“You cannot break the sword of power away from her owner,” Pierre said with a nod. “Have I seen the Sword of Truth?”
“I don’t think so,” Nelson said.
“My daughter is just a little girl,” Jill said with a sigh.
“How old is she now?” Pierre asked.
“She’ll be eight this month,” Jill said. “Paddie is seven.”
“You know that many Queens of old were crowned at nine years old,” Pierre said.
“So?” Jill shrugged. “She is a little girl. Whatever she does with her life or in her life, she deserves some time to just be a little girl.”
“I see,” Pierre said. “Her father has fairy ancestry?”
Jill gave him an assessing look.
“Why?” Jill asked.
“There is a prophesy,” Pierre said.
Jill shot an angry look at Nelson.
“Jill is angry with me for not telling her about a prophesy that involves the Templars and her daughter,” Nelson said. He put his hand on his chest. “I don’t know of one.”
“That’s true,” Pierre said. “My son never took a lot of stock in prophesies, even the ones that include him.”
“Until I met Delphie,” Nelson said.
“The Oracle,” Pierre said with a nod. “Yes.”
Pierre sighed and Jill could see just how sick and fragile Pierre was still.
“I remember,” Pierre said. “Delphie.”
“She’s been here with you while you were sick,” Nelson said.
“I will look forward to another visit,” Pierre said. “I saw Maresol today. She’s always such a breath of fresh air.”
Jill and Nelson smiled at Pierre’s smile.
“You didn’t come here to hear about my day,” Pierre said. “Tell me — what has happened?”
Nelson nodded to Jill.
“Dad,” Jill said.
Perses arrived so quickly that Nelson jumped to his feet. Pierre yelped and leaned back.
“Nelson,” Perses said in a kind of growl. Seeing, Pierre’s fright, he shifted, “I apologize Mr. Semaines. It was not my intention to alarm you.”
“You know who I am?” Pierre asked.
“You were the Grand Master of the Templars,” Perses said. “You may not remember me being there, but I was in Arizona when the Templars attacked.”
“My sister, Candy, had to make him promise not to kill everyone,” Jill said.
“They died anyway,” Pierre said.
“Yes,” Perses said. “Now, let’s make you comfortable.”
Perses turned to Nelson.
“He needs something warm to drink,” Perses said. He closed his eyes. “Mulled wine would be perfect. Do you have something like that?”
“I can. . .” Nelson started.
“Heather,” Jill said.
There was a knock at the door and Heather came into the carriage house. She was wearing her bathrobe over her pajamas.
“My father is very ill!” Nelson said. “More people, more risk of virus — what are you doing?”
“Define ‘people,’” Pierre said with a laugh.
“How may I be of service?” Heather asked.
“Dad says that Pierre needs something like mulled wine,” Jill said with a shrug. “I don’t. . .”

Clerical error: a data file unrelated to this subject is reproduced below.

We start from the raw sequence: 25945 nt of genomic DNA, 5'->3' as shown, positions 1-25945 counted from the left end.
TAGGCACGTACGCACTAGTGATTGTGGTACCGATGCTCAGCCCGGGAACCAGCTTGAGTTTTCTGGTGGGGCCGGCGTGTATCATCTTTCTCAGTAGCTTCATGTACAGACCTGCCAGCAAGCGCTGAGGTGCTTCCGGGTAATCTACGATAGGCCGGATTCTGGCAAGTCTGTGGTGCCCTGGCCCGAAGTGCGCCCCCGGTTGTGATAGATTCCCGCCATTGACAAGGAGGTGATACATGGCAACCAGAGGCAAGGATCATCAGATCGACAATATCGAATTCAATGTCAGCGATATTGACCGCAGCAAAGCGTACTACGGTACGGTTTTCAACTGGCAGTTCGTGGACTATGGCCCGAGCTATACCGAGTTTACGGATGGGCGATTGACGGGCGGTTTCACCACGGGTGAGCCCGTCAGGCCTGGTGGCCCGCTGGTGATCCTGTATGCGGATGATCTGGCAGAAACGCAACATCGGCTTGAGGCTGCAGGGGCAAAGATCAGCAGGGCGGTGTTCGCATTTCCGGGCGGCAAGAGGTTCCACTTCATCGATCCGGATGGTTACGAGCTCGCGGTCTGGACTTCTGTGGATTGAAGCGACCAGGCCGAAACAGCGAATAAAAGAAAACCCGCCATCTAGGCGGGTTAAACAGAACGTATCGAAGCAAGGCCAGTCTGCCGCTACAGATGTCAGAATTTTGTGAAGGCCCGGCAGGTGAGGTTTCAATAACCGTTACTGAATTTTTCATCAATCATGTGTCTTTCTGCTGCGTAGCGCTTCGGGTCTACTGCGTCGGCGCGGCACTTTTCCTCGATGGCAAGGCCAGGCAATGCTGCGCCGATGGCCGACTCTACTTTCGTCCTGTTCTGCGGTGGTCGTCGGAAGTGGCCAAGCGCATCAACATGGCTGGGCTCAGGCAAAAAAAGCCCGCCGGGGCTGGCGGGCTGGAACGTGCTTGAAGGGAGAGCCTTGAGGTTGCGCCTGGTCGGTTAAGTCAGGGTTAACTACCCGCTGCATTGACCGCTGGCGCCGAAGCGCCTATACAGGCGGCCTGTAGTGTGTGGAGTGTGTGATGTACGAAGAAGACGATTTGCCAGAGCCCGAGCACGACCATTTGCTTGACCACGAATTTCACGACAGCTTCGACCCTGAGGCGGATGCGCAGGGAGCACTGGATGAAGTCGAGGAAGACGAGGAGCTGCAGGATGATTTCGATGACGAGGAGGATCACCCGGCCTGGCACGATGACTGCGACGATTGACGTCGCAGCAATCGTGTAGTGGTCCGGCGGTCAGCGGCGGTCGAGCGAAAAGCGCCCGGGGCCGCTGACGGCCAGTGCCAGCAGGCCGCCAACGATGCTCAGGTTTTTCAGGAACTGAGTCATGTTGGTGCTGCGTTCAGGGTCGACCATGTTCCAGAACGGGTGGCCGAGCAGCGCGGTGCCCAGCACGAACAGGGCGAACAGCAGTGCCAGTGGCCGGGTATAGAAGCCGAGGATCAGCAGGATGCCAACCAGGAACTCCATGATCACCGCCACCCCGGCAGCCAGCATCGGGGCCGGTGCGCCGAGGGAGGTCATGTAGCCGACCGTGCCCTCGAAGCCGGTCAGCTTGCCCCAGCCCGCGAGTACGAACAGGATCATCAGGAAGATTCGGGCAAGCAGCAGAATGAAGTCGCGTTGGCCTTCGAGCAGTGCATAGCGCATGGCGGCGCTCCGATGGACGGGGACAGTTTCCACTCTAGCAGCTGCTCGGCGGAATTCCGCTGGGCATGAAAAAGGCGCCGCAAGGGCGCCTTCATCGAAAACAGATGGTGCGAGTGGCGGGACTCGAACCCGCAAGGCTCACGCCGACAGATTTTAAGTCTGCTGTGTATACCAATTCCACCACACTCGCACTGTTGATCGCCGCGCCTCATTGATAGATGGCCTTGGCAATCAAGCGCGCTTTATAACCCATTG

Heather knelt down to Pierre. She put her hands on either side of Pierre’s face. Nelson gawked at her.
“He is stronger than he looks,” Heather said. “You are correct, Perses.”
“Of course I am,” Perses said with a sniff.
Heather openly laughed at him which made Perses grin at her. Heather held out her hand and a jug of wine appeared.
“With the oranges?” Perses asked. “Spices? Honey?”
“Of course,” Heather said. She looked at Nelson and said, “Mugs?”
“What is that?” Nelson asked. He couldn’t help but be a snippy doctor. “I’m not going to get my father drunk on some crap from your freak of a grandfather’s cellar! I. . .”
“The alcohol is much reduced by the cooking,” Heather said. “It has what your father needs. You can either give it to him or. . .”
“Fuck,” Nelson said.
Jill got up and ran to the kitchen. She took five mugs from the cabinet and returned. Heather poured the wine. Perses passed out the mugs. For a moment, everyone took a sip of the wine. After a first sip, Pierre swallowed down the wine. Heather refilled his mug.
“Slowly, now,” Heather said.
“Ma’am,” Pierre said.
The room was silent as they took sips of the wine, fruit, and spice mixture.
“This is really good,” Jill said, surprised.
“It’s an old remedy,” Perses said. “But sometimes, the old remedies are the best. How are you feeling, Pierre?”
“Better,” Pierre said. “Thank you. This brings me back to my mother’s kitchen. She made something like this. Where did it come from?”
“My grandfather’s home,” Heather said. “His bees, oranges. . . come to think of it, I think he grows the spices too.”
Pierre took another drink.
“You are here about the prophesy,” Pierre said. “We should speak quickly before the nurse returns.”
“Is this the prophesy my sister referred to?” Perses asked.